The digital age has altered the ways in which business is done. With customers at the centre of the value chain, organizational structures, policies and processes have morphed to ensure stellar and personalized experiences for the customer. The ability to cater to and provide superior experiences for the diverse needs and desires of customers necessitates organizations to think in ways they previously haven’t. As a result, we see a dramatic change in the way teams are formed as well:
- Teams of individuals from various teams come together for a project, with every individual being a part of a different reporting structure
- These new, likely temporary teams may collaborate physically or through a virtual network
- Project teams can comprise individuals from different teams, business units, organizations, industries, or even a collaboration with the consumer network
- Every individual in a project team comes from a different team culture, resulting in the formation of a new team culture within the project team
- Ultimately, this team disbands once the project is complete
In short, the digital age is one of project-based sharing economy. This new structure of teams coupled with the need to fail fast and rise above the ashes of past challenges has complicated the concept and process of collaboration – varying experiences, mindsets, ages, genders, generations, geographies, goals, desires, and points of view are only some of the obstacles in the way of collaboration, agility, and accelerated output. As a result, HR teams and business alike focus significantly on arriving at the right formula for successful and seamless collaboration.
It is agreed among HR practitioners and business leaders today that at the core of successful collaboration and business value sits Empathy, the ability to understand another’s point of view, thoughts and emotions. This has been validated by Satya Nadella, CEO at Microsoft, in his book ‘Hit Refresh’. According to Nadella ‘”When I think about our business, at the core of it we have to drive innovation that meets the unmet, unarticulated needs of customers. That’s it. If you want to be able to achieve business success you’ve got to get that right.” It is important to remember, however that while empathy cannot be measured by data, it stays at the core of understanding people and their needs. This is a core attribute for leaders to succeed in the digital age – the ability to put yourself in another’s shoes then helps you understand and realise their needs. Only then can one cater to the needs of others and create stellar experiences. Organizations and leaders that fail to see value in empathy will find it that much harder to thrive in the digital age.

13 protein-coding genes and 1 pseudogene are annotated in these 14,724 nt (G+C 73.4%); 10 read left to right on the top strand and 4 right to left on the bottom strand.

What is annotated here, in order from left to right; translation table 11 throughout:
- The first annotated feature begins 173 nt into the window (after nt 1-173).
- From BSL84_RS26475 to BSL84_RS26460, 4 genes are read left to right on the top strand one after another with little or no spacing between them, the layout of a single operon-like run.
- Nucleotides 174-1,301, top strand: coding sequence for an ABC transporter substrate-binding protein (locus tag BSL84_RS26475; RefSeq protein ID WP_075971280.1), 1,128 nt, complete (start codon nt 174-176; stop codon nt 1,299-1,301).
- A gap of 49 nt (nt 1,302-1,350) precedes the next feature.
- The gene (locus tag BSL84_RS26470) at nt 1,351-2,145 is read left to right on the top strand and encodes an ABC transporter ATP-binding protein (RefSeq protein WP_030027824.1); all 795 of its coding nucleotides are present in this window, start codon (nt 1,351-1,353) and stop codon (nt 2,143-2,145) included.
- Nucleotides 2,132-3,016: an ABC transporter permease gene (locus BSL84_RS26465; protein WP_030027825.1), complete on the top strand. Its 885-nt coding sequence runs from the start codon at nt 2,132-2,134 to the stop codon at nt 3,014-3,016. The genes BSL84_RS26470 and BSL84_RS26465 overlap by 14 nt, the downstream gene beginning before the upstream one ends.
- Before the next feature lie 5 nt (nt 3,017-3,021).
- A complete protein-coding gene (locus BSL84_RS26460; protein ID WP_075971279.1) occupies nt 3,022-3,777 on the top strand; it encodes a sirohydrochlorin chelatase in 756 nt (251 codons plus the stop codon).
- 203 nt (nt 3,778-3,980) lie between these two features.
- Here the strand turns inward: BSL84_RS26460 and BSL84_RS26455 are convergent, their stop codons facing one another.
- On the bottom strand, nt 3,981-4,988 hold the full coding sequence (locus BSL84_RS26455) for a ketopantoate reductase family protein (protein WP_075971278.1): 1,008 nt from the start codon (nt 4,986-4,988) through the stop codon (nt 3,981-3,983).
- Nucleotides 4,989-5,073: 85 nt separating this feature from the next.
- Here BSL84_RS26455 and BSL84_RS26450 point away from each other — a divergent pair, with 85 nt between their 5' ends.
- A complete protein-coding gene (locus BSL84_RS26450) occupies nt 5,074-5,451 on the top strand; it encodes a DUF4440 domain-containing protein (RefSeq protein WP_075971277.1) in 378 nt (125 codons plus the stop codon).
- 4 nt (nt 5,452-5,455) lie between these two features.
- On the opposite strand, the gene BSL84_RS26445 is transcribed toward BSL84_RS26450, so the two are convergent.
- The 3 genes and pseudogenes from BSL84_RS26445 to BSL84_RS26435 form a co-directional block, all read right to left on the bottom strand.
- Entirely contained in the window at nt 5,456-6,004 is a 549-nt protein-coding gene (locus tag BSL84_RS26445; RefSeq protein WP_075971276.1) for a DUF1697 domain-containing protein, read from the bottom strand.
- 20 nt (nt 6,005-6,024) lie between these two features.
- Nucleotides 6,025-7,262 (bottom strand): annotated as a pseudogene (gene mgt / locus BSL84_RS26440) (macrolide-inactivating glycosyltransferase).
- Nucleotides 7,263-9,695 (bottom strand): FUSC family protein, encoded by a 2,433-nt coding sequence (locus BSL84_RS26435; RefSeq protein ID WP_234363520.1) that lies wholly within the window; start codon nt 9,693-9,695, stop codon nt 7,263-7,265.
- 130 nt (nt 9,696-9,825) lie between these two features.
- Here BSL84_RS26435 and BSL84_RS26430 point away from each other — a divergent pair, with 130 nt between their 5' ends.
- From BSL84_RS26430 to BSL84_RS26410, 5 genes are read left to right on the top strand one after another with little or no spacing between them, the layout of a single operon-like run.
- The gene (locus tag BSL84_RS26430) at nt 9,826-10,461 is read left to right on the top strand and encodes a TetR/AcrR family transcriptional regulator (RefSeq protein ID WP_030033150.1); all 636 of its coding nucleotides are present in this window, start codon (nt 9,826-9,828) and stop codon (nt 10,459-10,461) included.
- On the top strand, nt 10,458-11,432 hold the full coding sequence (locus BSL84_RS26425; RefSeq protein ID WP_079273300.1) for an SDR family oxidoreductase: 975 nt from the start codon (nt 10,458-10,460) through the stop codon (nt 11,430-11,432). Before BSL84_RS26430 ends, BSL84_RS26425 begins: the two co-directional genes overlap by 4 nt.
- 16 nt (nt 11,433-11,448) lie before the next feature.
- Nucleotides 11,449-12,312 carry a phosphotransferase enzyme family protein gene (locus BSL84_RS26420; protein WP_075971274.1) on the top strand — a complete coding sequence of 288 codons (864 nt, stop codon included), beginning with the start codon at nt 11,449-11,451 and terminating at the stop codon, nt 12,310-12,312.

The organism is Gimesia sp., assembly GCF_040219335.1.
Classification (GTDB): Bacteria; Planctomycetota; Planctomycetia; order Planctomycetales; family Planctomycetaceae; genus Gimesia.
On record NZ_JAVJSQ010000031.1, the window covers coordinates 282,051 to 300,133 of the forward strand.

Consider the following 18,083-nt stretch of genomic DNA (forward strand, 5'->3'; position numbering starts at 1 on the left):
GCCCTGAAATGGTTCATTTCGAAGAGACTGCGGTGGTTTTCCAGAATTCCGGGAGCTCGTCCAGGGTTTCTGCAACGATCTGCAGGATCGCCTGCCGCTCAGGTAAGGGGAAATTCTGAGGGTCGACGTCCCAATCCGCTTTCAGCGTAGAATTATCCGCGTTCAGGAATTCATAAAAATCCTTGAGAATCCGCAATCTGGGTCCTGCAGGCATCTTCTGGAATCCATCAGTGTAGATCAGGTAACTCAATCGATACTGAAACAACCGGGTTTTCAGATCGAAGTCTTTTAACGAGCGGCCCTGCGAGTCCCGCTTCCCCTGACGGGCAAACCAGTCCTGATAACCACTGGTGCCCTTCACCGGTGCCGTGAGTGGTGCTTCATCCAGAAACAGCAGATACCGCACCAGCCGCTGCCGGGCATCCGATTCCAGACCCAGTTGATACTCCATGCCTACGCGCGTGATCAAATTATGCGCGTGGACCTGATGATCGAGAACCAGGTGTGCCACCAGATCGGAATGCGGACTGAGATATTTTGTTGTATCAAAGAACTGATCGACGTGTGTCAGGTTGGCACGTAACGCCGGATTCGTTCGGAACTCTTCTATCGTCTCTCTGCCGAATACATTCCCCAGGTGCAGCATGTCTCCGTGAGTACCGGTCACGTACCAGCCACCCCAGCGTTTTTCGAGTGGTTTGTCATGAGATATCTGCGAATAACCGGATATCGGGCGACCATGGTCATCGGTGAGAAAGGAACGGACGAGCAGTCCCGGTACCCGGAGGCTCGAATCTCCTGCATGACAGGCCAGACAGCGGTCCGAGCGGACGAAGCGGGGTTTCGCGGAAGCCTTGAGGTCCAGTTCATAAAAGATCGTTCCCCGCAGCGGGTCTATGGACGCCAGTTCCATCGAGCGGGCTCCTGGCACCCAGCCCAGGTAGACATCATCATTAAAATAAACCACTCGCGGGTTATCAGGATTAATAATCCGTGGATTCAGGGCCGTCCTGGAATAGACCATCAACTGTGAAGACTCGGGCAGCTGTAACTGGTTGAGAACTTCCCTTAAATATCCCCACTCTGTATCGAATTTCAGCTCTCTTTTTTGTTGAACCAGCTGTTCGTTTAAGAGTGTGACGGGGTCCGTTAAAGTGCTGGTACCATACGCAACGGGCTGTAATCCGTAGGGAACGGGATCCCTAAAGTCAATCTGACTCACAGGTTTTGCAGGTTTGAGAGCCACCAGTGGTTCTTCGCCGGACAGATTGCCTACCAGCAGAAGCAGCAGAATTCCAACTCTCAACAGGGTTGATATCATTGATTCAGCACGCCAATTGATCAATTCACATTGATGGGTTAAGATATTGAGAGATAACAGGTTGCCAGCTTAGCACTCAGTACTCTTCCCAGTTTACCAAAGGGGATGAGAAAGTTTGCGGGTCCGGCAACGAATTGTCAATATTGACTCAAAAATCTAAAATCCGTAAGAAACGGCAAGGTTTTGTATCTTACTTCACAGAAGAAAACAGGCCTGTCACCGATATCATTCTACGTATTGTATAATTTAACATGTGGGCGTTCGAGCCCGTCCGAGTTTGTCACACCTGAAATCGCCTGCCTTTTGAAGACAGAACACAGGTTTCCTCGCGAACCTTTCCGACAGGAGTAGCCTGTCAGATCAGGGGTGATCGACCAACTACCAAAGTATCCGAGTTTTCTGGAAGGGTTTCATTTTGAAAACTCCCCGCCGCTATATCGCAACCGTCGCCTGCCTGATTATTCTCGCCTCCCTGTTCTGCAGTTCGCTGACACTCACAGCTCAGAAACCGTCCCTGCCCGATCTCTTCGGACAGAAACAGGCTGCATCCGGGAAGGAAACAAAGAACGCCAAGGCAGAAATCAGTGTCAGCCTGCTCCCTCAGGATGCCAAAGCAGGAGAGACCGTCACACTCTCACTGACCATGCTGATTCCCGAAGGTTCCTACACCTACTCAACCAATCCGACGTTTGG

We have been seeing the impact of empathy even before we realised its need and importance. Michele Whyle, the former Director of Global Sustainability at 3M, in an interview with Forbes, narrated an instance from a 3M business unit that sold cleaning products to hospitals. In one particular incident, the design crew of 3M spent many nights cleaning in hospitals to learn and understand the challenges of the hospital cleaning staff. They would constantly lift heavy buckets of dirty water while cleaning the floors much like the cleaning staff would. The experience of 3M’s crew of putting themselves in the shoes of the cleaning staff at the hospital led to an invention of a self-cleansing floor mop filled with an industrial cleaning liquid in the stick. The use of the improvised mop eliminated the use of buckets, resolved shoulder issues that many of the cleaning staff suffered from and reduced up to 80% of water consumption. This is a classic example of the impact that building empathy into the organizational culture and effective collaboration has in creating innovative solutions catering to customer needs.